Being The Employee On The Other Side Of The Table

Have you ever thought about how your employee is feeling during their meeting with the boss?

As a manager or supervisor, it may be difficult to appreciate how it feels for the employees sitting opposite you during the meeting if you have not experienced it yourself.  You may not remember the trepidation you had when you were due to have a one to one with your boss or the uneasiness you had speaking up about your performance in an appraisal.

I have been managing HR and personnel issues for over 15 years, but I had my fair share of meetings on the other side of the table before I was a manager, this includes performance reviews, disciplinaries and grievances.

Getting a Telling Off!

In my first job, I was involved in a huge mistake, having been left to work on my own, a large glass container holding a valuable ingredient had a crack in it.  Cutting a long story short, with the help of a colleague I disposed of it.

The next day, I was sent to the Production Managers office – I remember it clearly over 20 years later.  He shouted and swore at me, he was red-faced and angry, and I was holding it together as I was petrified.  I had unknowingly discarded all of the remaining stock of this ingredient, which would take at least 8 weeks to produce.  He accused me of losing the business thousands of pounds and that it would reduce workload for the whole business for many weeks.

I was not given advance warning of the meeting, nor given an opportunity to give my side of the story, I was alone and being shouted at by a senior manager. 

In reality – what did this meeting achieve?  I was now a scared employee, worried about using my initiative in the future.  Confused as to why a new employee would be left with such high-value risk.  My opinion of the manager was now tainted, and I felt they treated their staff terribly, yes I had made a costly mistake, but was I entirely to blame?

In later years, I was in a situation where I believed I was being treated unfairly. So, I filed a grievance.  I was told that I should not stir up trouble, but I felt determined to right this wrong.   I was fortunate in that the managers dealing with the grievance were understanding and showed concern for my circumstances.

People do not make grievances for fun.

In my experience it was a stressful time, I would not have carried on with the process if I did not feel so passionate about the circumstances.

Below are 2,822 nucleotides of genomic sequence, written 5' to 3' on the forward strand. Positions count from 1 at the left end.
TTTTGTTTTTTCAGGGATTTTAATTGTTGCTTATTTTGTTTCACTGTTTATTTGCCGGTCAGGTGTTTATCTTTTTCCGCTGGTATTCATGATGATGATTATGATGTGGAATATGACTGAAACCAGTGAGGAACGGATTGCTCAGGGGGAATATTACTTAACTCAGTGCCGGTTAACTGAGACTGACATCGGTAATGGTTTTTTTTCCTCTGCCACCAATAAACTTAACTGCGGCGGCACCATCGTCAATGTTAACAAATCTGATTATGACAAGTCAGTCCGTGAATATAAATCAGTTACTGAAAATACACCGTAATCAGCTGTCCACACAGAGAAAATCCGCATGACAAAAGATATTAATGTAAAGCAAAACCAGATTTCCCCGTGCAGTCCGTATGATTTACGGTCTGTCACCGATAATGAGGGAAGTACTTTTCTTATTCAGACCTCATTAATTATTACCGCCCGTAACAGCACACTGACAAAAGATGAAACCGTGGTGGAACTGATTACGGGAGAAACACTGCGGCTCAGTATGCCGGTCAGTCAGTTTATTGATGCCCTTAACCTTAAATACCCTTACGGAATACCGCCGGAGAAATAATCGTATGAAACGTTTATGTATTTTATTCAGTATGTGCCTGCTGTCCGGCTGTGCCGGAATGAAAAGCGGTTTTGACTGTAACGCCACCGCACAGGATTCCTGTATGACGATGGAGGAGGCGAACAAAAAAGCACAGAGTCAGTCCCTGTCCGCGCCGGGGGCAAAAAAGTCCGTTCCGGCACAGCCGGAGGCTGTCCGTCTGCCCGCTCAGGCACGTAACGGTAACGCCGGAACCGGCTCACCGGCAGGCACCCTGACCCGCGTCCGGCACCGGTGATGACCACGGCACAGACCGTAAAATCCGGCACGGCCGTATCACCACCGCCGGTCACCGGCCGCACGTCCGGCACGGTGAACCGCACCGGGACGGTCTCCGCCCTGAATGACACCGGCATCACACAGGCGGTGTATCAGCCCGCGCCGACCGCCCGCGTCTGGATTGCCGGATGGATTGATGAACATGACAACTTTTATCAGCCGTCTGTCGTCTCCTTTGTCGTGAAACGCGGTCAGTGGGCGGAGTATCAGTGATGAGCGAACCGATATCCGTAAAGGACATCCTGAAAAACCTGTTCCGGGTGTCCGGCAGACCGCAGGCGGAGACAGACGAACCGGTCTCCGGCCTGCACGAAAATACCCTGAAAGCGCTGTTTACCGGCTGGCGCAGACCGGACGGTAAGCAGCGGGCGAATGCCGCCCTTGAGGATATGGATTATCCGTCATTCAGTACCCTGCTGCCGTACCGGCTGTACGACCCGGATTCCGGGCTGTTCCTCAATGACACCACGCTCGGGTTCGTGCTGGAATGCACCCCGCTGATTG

Everyone is different and the reactions to a meeting with a senior manager can vary depending on so many factors.  I have seen people shaking in fear of their annual performance review, even when they get on well with their manager, they are worried about what might be said in the meeting.

I have observed people telling long convoluted lies, to try and explain mistakes.  The employees are so apprehensive that they make the situation worse.

Think about how the person is feeling on the other side of the table.

All managers should appreciate that there is a difference in seniority between you and the member of staff.  Even if you think you are a friendly manager, who is easy to approach, with an open-door policy, your staff will always think of you as the boss, and with that comes a relationship where you are in charge and they should respect your opinion.

Staff will want you to say nice things about them, but also know that it is your job to tell them when you are not entirely happy with their performance or there is a problem.

These days statutory requirements ensure that staff are treated fairly, and all employers should provide the basic statutory rights for staff involved in grievances and disciplinaries.  It is also vitally important that you think about the persons’ feelings too. 

  • Prepare for your meetings and make sure you consider what their reaction may be. 
  • Be patient, listen, show empathy,
  • take a break if needed and always remain calm.

In every staff 1-2-1 meeting it is important that the employee feels listened to, and the managers compassion for the situation, as well as behaving in a professional and unbiased manner at all times.

Any meeting or conversation will be much more beneficial if conducted well and the employee isn’t just sitting there hoping it will be over as quick as possible!

If you would like some support and advice on preparing for employee meetings, please get in touch.

Melanie Knight – Blue Tree HR Solutions


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